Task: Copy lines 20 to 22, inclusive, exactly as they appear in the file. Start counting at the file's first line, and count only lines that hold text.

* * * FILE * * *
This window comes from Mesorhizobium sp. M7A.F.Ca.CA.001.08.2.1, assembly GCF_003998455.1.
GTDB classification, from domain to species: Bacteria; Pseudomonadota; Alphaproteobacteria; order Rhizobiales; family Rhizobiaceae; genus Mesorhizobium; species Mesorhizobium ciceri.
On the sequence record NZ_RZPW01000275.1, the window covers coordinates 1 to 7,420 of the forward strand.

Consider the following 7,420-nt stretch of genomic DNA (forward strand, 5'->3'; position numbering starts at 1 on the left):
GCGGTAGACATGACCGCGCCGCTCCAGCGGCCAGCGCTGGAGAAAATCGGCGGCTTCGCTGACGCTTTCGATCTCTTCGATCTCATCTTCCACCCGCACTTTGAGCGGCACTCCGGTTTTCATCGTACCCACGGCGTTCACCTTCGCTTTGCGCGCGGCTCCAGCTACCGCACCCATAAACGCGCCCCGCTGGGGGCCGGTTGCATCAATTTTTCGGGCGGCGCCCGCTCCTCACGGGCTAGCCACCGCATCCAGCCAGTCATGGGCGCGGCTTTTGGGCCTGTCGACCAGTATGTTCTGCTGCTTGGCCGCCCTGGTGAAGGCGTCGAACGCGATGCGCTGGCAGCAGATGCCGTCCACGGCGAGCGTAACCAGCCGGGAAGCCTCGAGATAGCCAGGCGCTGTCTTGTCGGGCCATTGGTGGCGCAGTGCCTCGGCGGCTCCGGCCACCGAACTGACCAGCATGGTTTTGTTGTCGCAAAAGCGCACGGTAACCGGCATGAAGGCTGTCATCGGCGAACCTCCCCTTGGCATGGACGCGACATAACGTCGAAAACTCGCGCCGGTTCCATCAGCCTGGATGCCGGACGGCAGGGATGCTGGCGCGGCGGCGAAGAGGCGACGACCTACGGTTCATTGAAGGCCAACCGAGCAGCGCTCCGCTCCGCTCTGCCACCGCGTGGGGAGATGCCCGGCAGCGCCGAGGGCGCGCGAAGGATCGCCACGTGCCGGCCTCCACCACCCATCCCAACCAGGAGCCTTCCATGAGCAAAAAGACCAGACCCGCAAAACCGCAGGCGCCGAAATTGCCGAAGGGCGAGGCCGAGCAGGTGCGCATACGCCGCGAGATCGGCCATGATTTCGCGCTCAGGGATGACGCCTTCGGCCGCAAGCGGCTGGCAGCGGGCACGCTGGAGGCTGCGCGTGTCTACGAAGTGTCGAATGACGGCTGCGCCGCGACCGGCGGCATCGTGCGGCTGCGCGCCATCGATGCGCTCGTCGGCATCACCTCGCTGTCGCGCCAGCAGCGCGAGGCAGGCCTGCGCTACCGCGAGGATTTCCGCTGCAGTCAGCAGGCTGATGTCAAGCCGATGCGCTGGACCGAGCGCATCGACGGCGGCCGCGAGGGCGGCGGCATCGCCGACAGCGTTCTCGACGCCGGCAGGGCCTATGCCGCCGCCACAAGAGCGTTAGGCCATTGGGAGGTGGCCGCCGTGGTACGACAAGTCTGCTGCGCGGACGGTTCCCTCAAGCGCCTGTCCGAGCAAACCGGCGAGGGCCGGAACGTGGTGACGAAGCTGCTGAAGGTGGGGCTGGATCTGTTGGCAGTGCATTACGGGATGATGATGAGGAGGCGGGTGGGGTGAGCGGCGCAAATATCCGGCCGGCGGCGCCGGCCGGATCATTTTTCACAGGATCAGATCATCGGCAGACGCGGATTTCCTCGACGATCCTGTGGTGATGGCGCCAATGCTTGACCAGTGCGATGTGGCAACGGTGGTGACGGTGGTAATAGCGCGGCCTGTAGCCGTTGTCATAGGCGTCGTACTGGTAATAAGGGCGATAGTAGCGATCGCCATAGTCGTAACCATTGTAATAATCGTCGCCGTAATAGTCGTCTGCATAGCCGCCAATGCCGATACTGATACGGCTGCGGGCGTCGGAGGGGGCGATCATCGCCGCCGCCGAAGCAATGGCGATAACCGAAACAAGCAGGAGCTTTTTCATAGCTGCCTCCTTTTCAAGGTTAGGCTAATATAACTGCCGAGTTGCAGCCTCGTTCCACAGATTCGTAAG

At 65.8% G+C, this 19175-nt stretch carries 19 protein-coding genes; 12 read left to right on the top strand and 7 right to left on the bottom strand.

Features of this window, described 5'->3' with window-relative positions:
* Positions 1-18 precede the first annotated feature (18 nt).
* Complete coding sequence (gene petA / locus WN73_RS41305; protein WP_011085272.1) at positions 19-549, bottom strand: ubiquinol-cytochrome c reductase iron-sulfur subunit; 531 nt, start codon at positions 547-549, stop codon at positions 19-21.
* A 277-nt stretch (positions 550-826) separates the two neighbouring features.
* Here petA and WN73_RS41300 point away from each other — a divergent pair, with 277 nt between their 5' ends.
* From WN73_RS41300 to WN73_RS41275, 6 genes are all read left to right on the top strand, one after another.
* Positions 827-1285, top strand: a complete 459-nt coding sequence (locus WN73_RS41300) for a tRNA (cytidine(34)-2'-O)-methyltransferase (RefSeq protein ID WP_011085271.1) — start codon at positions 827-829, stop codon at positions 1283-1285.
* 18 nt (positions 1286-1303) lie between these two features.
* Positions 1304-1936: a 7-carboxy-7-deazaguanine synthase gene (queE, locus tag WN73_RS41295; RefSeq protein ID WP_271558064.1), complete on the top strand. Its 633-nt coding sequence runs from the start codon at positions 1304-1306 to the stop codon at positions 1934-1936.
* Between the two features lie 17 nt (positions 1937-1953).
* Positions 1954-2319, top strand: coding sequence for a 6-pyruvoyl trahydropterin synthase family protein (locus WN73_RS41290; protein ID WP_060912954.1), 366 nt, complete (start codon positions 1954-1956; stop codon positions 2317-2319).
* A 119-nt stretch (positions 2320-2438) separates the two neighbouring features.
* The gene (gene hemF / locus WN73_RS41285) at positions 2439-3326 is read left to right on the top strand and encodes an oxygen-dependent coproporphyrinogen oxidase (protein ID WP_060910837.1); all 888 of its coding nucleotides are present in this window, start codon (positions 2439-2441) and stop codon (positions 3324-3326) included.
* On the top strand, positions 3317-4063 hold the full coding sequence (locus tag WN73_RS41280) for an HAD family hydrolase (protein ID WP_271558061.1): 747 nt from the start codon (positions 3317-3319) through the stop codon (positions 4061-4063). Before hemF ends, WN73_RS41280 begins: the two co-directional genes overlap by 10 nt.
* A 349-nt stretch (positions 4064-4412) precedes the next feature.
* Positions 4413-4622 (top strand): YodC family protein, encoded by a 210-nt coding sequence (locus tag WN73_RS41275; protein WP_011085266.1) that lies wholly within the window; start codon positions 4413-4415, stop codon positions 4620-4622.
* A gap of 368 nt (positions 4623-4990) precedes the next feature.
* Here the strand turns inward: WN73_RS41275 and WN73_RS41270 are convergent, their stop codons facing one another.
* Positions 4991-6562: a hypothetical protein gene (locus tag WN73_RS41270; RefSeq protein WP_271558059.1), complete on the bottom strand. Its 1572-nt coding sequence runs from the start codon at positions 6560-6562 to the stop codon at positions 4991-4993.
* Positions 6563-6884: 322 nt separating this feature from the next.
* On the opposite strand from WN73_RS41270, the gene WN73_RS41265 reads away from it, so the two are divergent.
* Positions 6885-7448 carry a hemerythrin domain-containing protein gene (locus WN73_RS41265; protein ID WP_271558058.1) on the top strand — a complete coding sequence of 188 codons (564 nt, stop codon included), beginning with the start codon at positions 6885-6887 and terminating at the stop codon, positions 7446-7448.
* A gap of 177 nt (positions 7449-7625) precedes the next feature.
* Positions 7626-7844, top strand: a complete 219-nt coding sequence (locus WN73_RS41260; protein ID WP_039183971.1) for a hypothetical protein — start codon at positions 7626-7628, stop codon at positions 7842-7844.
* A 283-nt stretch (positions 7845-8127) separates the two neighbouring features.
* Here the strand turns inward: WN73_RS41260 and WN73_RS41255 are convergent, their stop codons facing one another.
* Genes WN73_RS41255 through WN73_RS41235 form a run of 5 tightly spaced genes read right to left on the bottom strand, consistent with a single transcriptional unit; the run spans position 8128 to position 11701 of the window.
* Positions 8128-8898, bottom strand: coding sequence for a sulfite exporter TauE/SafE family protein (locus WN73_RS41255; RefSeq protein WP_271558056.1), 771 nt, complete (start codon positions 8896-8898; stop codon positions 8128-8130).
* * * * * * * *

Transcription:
* On the top strand, positions 3317-4063 hold the full coding sequence (locus tag WN73_RS41280) for an HAD family hydrolase (protein ID WP_271558061.1): 747 nt from the start codon (positions 3317-3319) through the stop codon (positions 4061-4063). Before hemF ends, WN73_RS41280 begins: the two co-directional genes overlap by 10 nt.
* A 349-nt stretch (positions 4064-4412) precedes the next feature.
* Positions 4413-4622 (top strand): YodC family protein, encoded by a 210-nt coding sequence (locus tag WN73_RS41275; protein WP_011085266.1) that lies wholly within the window; start codon positions 4413-4415, stop codon positions 4620-4622.